European Space Agency offers UK alternative to EU’s Copernicus project

Britain is interested in playing a bigger role in the European Space Agency if Brussels blocks its continued participation in the EU’s Copernicus Earth observation program.

George Freeman, Britain’s science minister, said the closure of Copernicus’ next phase did not match the extended membership in ESA, a separate international organization from the EU.

“In fact, just the opposite. It means our membership in ESA is several times more important,” he told the FT Investing in Space conference in London. “But we’ll have to come to the table… With a much clearer sense of what we want to put in and what we can take out.”

In an interview, ESA CEO Joseph Ashbacher congratulated Freeman on his commitment and suggested the agency as a “tool for realization” [the UK’s] “National aspirations, because we already have the right priorities and framework.”

It seems that Britain’s involvement in Copernicus, an EU program that went into action in 2014 and uses a constellation of satellites to monitor the environment, could become another victim of the increasingly heated dispute between Brussels and London over the post-Brexit trade regime in Northern Ireland.

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The UK government has originally set aside £ 750 million for future donations to Copernicus, but hopes that Brussels will allow it to participate have faded. Without British funding, the plan faces a budget shortfall that will hamper Copernicus’ planned post-2024 missions.

Joseph Ashbacher from ESA © FT Live

Ashbacher agreed with Freeman that Britain’s participation in Copernicus would be the best solution for all parties. But if no agreement was reached, the budget gap was “a problem that Brussels needs to solve,” he said. ESA was willing to work with Brussels to resolve this. Copernicus is funded by the EU and implemented mostly by ESA.

Freeman said the UK was working on £ 750m allocation plans set aside for Copernicus. Outside Copernicus the UK space industry could take advantage of many other opportunities in Earth observation (EO), which is vital for monitoring climate change and other activities.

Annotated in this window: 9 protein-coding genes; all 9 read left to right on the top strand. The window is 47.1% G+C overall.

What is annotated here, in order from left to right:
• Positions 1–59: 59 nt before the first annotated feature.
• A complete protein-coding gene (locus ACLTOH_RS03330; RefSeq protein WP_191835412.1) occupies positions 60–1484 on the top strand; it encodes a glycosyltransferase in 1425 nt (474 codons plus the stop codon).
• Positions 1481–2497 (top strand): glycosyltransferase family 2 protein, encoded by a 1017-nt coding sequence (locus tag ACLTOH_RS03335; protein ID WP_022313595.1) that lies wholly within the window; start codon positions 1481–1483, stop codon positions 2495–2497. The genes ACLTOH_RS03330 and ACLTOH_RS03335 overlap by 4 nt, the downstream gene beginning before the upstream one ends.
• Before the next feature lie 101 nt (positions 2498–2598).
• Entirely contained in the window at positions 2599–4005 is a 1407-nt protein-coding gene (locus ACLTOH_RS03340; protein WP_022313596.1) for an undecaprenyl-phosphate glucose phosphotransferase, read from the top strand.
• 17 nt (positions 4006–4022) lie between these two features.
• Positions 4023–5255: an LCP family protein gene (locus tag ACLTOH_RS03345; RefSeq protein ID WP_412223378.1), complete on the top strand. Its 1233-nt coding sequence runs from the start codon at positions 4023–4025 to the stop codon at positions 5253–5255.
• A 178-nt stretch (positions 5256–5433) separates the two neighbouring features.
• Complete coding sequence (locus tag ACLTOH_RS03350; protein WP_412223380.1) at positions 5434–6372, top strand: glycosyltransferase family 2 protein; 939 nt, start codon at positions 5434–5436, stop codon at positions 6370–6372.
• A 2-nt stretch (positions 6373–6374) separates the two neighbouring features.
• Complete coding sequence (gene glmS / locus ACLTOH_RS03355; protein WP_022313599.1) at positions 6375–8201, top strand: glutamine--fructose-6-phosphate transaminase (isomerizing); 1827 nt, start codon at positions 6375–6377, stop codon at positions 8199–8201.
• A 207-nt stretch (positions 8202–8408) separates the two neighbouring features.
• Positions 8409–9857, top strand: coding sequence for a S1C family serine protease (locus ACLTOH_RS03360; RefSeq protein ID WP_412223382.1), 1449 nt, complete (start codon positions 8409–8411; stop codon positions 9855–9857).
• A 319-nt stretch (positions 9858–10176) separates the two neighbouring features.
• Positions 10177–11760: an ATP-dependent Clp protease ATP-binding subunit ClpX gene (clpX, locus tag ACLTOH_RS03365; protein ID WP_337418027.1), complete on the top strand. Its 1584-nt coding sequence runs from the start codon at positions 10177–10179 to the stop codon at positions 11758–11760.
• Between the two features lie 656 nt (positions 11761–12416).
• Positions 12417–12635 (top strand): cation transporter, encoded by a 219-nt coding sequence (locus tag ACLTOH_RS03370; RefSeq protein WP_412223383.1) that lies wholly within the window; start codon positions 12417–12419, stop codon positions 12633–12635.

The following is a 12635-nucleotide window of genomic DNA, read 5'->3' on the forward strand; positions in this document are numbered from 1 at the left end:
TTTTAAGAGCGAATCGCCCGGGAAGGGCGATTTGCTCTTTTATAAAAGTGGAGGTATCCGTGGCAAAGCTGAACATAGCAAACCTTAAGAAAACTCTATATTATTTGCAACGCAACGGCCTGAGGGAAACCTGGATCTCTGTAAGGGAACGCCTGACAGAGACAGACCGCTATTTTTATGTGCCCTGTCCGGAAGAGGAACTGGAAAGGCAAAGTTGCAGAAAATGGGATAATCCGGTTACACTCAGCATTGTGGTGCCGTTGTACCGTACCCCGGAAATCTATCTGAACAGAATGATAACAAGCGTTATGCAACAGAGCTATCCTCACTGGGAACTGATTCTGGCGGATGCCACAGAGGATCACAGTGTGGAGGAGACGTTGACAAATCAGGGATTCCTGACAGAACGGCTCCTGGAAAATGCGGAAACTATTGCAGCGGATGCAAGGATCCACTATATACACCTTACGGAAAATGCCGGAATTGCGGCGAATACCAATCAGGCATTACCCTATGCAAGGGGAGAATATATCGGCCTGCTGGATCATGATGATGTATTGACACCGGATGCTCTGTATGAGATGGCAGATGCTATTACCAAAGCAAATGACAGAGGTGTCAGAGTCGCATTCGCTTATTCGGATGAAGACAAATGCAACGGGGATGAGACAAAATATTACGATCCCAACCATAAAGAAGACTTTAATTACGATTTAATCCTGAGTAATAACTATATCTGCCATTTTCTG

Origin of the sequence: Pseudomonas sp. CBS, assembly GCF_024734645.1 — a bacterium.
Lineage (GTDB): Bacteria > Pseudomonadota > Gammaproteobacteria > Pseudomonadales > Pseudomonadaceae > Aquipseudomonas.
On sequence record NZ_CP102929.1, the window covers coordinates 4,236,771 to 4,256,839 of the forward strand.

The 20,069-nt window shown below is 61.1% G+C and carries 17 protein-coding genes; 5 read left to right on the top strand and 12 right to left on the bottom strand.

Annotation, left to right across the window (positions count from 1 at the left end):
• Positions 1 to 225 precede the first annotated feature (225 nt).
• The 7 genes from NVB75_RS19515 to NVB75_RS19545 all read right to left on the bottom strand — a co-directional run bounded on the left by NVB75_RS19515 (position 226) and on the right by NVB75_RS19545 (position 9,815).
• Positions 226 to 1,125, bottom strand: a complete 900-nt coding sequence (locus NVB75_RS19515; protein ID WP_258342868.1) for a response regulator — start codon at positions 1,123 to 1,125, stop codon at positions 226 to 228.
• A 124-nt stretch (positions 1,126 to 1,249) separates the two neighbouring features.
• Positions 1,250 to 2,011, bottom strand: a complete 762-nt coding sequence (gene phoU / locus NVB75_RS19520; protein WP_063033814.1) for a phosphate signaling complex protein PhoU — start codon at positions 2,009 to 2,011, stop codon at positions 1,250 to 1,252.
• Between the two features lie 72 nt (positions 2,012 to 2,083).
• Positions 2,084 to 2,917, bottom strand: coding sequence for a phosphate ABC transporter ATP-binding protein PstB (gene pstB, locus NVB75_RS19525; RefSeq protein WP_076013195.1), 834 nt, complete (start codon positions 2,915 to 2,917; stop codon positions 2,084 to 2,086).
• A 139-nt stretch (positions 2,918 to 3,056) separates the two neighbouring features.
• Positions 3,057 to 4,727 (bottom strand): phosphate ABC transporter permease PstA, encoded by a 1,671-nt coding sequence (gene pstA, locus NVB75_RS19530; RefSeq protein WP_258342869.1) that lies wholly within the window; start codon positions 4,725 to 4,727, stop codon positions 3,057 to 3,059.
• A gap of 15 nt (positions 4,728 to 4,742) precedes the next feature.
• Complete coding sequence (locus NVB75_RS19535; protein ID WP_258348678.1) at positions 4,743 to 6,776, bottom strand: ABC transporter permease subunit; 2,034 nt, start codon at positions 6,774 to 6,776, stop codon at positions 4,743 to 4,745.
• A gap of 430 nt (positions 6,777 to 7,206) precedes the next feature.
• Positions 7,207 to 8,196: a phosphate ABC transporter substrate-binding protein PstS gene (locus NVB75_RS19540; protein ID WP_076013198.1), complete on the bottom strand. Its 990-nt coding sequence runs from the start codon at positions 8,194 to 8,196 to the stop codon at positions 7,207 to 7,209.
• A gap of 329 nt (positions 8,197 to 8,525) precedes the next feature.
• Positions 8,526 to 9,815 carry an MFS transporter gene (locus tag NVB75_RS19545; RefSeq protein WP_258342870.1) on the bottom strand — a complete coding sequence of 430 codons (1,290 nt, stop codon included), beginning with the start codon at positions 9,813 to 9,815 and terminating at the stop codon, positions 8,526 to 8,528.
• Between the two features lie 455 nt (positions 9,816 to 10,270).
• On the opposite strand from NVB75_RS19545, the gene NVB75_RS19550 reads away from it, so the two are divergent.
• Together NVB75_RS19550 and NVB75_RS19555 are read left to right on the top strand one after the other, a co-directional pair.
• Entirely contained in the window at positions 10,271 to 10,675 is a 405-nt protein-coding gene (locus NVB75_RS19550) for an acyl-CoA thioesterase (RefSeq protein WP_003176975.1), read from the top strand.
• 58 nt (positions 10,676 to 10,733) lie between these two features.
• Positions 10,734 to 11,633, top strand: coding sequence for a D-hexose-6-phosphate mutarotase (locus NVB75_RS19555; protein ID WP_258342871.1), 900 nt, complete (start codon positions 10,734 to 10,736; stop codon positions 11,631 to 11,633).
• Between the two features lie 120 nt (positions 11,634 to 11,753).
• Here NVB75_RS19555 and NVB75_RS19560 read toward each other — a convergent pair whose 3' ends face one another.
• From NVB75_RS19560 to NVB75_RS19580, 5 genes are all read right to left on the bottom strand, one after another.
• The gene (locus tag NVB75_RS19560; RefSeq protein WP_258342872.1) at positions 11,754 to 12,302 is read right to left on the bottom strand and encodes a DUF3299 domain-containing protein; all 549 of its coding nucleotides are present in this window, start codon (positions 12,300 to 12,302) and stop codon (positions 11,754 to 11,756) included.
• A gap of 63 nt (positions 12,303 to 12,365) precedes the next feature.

“You just have to look at the growing appetite for EO data,” Freeman said. “There are a number of applications… So there is no shortage of customers. We have the funding… And there are many countries that want to work with us.”

Freeman refused to give Brussels an exact date to decide whether to allow Britain to remain part of Copernicus before making other arrangements, but “if the phone does not ring, then during the autumn we will start running our plans”. he said.

Ashbacher mentioned several alternative plans planned by ESA that would be in line with the UK’s space strategy. One is the creation of the “Digital Twin Earth”, a supercomputer model that will use Earth observation data to monitor and predict natural and human activity on Earth.

Another is a satellite called Truths that will provide measurements of radiation that reaches the Earth from the sun and is then reflected back into space.

Ashbacher said he would ask ESA member states to increase funding significantly at the next ESA Council of Ministers meeting, to be held in November. The agency’s budget for the three years to 2022 is 12.4 billion euros and it will offer to spend 25 to 30 percent more in the next three years.

European Space Agency offers UK alternative to EU’s Copernicus project Source link European Space Agency offers UK alternative to EU’s Copernicus project

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